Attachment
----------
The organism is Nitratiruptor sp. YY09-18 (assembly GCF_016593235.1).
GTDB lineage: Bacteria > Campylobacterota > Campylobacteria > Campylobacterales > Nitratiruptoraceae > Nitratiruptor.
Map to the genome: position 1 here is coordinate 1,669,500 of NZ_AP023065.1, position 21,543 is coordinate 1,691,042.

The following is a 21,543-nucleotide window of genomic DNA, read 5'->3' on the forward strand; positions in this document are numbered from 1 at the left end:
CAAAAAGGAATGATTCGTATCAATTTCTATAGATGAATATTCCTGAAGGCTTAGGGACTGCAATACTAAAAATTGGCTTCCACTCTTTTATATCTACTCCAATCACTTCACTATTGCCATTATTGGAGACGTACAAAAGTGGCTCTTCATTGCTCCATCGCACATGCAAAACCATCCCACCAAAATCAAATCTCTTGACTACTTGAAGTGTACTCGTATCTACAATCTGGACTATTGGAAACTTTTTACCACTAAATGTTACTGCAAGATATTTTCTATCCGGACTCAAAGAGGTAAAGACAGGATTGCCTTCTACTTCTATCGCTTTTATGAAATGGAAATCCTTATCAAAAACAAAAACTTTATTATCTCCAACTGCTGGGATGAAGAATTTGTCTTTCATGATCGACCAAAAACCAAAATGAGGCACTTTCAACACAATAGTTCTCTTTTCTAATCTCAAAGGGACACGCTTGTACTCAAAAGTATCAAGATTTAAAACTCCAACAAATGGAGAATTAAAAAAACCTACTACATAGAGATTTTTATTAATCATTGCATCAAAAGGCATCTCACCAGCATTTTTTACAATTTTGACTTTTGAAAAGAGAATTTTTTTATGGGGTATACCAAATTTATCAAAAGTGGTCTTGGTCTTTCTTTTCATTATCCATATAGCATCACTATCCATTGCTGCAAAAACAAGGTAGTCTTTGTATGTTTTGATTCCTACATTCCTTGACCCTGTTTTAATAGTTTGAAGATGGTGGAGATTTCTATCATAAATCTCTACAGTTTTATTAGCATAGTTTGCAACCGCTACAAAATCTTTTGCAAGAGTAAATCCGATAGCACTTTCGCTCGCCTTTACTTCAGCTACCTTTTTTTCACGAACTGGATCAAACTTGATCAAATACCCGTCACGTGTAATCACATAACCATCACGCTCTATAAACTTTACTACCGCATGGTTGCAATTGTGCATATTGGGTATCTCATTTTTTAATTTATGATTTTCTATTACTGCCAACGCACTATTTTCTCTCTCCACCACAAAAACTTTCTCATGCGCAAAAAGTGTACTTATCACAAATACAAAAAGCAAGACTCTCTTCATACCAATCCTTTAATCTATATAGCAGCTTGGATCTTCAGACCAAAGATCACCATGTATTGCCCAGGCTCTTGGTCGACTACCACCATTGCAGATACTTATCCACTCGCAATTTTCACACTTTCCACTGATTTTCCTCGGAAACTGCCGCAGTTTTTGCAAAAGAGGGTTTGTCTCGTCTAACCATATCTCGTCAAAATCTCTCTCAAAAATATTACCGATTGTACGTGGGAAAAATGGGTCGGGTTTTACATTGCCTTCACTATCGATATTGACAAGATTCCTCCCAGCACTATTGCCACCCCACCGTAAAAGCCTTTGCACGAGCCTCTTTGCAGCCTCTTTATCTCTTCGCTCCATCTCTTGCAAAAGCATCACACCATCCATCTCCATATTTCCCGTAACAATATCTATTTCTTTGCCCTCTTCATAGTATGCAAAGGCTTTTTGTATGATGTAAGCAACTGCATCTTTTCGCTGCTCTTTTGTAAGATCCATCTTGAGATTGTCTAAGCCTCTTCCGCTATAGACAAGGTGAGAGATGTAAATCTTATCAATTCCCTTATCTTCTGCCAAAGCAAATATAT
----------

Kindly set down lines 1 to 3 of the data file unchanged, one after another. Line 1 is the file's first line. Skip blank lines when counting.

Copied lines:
The organism is Nitratiruptor sp. YY09-18 (assembly GCF_016593235.1).
GTDB lineage: Bacteria > Campylobacterota > Campylobacteria > Campylobacterales > Nitratiruptoraceae > Nitratiruptor.
Map to the genome: position 1 here is coordinate 1,669,500 of NZ_AP023065.1, position 21,543 is coordinate 1,691,042.